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Published In: The Botany of the Voyage of H.M.S. Sulphur 105–106, pl. 39. 1844[1845]. (14 Apr 1845) (Bot. Voy. Sulphur) Name publication detailView in BotanicusView in Biodiversity Heritage Library

Project Name Data (Last Modified On 10/1/2020)
Acceptance : Accepted
Note : Tribe Condamineeae
Project Data     (Last Modified On 1/19/2021)

Pentagonia is an intriguing, unusual genus that includes perhaps 45 species that are morphologically distinctive in several ways. The genus is characterized by its shrub and small tree habit, leaves that are distinctive in venation and epidermis and also often in size, interpetiolar triangular stipules that are generally quite large, axillary bracteate inflorescences of various arrangements, relatively large, fleshy, 5-merous, homostylous flowers with a developed calyx limb, funnelform white to red corollas with the lobes valvate in bud, and coriaceous baccate fruits with numerous angled seeds. Plants of Pentagonia are frequently monocaulous, or at least very sparsely branched. The leaves are petiolate or sometimes subsesssile, and in the latter species detritus is sometimes accumulated in the leaf bases and adventitious roots develop from the stem to infiltrate the detritus. The leaf blades are distinctive in their venation pattern and epidermis, as described in more detail below. The leaf blades of some Pentagonia species are remarkably large, to 1 m long or more, and in some species these are pinnatifid or, in a few species, variably to regularly pinnate (Hammel, 2015). The inflorescences are several-flowered and cymose, and their axes and pedicels are developed in some species but often these are reduced and the inflorescence is subcapitate. The bracts are often enlarged and colored. As in many Neotropical Rubiaceae genera, the inflorescences and flowers vary widely among the species in arrangement and color, from greenish yellow to white, yellow, pink, and bright red. The fruits are generally subglobose and frequently roughened on the surface, and appear to be yellowish brown to coffee-brown or orange at maturity. Species of Pentagonia are easily recognizable as to their genus but their species characterizations and distinctions are not always clear. The genus has centers of diversity in southern Central America and northwestern Colombia, and it is also well represented in the western Amazon basin. A number of the species seem to have quite limited ranges. Pentagonia spathicalyx and Pentagonia macrophylla are perhaps the most frequently collected species.

Within Rubiaceae, the leaves of Pentagonia and several other Condamineeae genera are distinctive in having a finely striate epidermis, which appears to be unique in Rubiaceae. The striations are formed by parallel fibers, as detailed by Rova & Andersson (1995), and these fibers can be seen when the leaf blade is torn. Pentagonia is unique among the genera with a striate epidermis in its distinctive venation pattern, with generally only the costa and distinctive secondary veins visible on the surface and the striations extending between the secondary veins (vs. in the other genera, the tertiary and quaternary venation also visible and the striations arranged within their areoles). These secondary veins extend to near the margins and branch only dichotomously, usually once or sometimes several times. The leaves are unusual in Rubiaceae in some species in having pinnatifid margins, with each segment including one secondary vein. A few species of Pentagonia are unusual (if not unique) in Rubiaceae in having partially to fully pinnate leaves, which appears to be a condition derived from the pinnatifid form. Leaf size and form can vary on an individual plant, for example with juvenile leaves entire and leaves on reproductive stems pinnatifid (Cornejo & Rova, 2019). The Pentagonia species with these pinnatifid and pinnate leaves are found in southern Central America and western Colombia. The stipules of Pentagonia are also distinctive in their convolute arrangement in bud along with their usually quite large size (to 25 cm long).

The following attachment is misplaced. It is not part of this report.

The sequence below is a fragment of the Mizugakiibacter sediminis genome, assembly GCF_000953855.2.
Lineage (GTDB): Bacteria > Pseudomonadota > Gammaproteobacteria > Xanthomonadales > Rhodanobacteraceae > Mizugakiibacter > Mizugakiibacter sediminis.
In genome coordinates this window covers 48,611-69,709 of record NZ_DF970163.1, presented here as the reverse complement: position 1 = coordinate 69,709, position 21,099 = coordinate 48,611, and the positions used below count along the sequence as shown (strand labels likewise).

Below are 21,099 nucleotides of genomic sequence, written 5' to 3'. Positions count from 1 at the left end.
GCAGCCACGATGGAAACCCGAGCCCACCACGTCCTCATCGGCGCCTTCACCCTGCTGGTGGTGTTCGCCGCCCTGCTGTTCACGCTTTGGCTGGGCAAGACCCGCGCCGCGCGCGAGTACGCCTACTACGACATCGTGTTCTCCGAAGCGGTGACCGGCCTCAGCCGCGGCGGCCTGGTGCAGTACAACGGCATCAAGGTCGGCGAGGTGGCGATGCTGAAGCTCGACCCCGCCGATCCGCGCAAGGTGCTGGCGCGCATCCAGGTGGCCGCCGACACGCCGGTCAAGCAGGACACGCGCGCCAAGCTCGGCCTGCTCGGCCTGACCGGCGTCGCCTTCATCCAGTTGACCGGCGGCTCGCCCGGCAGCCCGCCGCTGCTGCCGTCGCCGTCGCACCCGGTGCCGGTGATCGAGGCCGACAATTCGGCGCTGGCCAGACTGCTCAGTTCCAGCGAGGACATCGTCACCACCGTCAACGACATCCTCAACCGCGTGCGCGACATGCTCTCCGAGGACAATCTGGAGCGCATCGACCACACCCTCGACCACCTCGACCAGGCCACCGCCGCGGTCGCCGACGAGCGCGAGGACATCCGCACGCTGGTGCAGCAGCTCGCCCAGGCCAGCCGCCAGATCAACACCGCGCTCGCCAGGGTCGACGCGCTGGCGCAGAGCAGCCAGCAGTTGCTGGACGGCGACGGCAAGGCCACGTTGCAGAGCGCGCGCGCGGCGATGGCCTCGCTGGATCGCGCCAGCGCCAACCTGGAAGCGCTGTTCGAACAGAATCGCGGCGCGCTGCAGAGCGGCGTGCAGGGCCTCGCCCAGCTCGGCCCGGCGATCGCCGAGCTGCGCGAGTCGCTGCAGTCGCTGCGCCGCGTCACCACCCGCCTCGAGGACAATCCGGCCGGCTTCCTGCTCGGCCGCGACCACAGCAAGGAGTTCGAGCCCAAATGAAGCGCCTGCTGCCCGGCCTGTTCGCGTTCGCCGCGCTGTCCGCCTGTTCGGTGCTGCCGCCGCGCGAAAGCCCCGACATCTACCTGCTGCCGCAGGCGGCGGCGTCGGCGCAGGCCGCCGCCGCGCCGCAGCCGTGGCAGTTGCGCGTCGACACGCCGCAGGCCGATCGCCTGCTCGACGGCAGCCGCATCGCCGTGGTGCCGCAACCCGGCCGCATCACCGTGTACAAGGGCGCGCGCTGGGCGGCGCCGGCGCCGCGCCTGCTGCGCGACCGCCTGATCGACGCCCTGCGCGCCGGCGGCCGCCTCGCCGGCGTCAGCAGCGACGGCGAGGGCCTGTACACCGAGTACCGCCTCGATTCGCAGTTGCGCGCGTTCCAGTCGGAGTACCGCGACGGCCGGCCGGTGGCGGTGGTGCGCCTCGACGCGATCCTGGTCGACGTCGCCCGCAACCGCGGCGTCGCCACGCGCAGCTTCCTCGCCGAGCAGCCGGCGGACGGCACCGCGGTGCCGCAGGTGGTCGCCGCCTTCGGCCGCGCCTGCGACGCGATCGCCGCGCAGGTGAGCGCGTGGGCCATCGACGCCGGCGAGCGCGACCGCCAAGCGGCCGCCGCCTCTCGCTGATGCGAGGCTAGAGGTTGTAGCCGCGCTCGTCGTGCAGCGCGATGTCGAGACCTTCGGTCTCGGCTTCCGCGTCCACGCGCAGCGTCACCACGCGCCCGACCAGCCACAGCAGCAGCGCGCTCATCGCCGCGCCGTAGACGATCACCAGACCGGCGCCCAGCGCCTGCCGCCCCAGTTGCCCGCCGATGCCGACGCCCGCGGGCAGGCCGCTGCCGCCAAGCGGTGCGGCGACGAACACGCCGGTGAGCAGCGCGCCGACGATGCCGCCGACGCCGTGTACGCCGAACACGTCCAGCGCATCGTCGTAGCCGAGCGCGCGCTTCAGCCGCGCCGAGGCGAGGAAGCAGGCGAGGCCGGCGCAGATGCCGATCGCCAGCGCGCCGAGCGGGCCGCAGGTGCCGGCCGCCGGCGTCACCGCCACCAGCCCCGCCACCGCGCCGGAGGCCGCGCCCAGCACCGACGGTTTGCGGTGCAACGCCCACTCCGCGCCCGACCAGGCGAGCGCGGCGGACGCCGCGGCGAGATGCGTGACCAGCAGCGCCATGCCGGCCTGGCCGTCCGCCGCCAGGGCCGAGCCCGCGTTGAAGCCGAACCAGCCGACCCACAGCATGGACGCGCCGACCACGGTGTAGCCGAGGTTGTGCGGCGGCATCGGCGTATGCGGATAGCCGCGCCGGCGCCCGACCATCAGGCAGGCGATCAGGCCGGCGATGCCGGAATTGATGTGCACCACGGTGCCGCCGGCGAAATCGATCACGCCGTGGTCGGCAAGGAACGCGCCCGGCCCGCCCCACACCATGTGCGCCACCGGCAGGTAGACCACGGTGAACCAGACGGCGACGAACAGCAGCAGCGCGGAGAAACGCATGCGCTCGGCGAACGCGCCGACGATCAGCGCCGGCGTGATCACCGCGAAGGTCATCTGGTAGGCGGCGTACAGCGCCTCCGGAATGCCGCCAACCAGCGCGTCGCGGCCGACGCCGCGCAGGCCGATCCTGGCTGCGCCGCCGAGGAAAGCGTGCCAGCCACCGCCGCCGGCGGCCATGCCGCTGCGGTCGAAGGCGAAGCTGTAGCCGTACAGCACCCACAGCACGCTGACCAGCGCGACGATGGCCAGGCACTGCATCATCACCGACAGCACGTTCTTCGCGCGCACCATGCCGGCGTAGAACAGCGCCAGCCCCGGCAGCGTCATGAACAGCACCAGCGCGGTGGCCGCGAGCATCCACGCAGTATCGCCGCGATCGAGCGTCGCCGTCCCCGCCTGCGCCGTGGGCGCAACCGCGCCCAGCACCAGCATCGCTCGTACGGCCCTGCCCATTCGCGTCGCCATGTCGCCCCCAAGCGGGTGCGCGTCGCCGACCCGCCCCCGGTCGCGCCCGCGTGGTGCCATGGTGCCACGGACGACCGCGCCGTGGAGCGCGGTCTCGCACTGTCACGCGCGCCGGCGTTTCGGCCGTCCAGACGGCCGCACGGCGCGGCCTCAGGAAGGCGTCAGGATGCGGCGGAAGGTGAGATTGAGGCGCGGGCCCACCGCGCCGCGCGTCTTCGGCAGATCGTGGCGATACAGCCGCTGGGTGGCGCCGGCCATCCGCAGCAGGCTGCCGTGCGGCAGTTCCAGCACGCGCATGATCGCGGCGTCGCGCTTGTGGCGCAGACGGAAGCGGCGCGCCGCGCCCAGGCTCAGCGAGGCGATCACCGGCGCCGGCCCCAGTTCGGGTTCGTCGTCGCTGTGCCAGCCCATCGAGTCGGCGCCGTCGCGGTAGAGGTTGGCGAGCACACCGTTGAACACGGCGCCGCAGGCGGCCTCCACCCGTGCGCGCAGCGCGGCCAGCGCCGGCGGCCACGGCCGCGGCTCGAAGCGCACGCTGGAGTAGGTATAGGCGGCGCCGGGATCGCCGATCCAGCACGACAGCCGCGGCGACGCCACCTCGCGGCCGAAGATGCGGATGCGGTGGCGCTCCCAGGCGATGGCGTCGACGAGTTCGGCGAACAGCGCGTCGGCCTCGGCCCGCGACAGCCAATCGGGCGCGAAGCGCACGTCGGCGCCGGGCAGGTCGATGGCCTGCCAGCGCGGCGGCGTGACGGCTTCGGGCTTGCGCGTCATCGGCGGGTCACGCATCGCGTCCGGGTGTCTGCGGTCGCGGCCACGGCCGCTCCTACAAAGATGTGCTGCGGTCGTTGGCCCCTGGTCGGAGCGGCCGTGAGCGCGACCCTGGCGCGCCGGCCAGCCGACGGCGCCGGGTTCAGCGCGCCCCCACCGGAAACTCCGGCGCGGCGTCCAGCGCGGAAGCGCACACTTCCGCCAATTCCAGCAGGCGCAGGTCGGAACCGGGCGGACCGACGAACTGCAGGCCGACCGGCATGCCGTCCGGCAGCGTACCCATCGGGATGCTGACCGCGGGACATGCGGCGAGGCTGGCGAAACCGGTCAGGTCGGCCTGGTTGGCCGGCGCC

Plants of Pentagonia are striking in their size and form, and  they are often difficult to collect for herbarium specimens. The specimens frequently are so large they have to be mounted on several sheets, or sometimes smaller specimens are selected in the fied because they are easier to accession but these are not adequate for documentation of the plant.  Many of the characters of Pentagonia species are evident on living plants but difficult to discern on specimens, so unclear if not noted on labels. For this reason as well as our generally low field knowledge of Neotropical plants, the species taxonomy of Pentagonia is somewhat provisional and field observations are badly needed. Several morphological characters have been treated, somewhat mechanically, as species distinctions but have not been surveyed in the field for variability (Taylor in Lorence et al., 2012: 182). Such characters include degree of branching of the plant, presence and details of pubescence on the leaf undersurface, development of the petiole, development of basal auricles (i.e., leaf lobes) on the leaf blade, development of pinnatifid lobing on the leaves, size of the leaf blades and calyx limb, and bract and corolla color. These color characters are too infrequently noted on labels, however, and documentation of the living plants by photos is not often enough accompanied by reference specimens. Andersson & Rova (2004) noted that growth habit may vary widely within a species, from monocaul in plants of open disturbed vegetation to extensively branched in shaded understory. They also noted that there is probably some bias in collections in terms of representation of average leaf size, with collectors probably preferring the smaller leaves that fit in a press and often not noting on labels the full leaf size.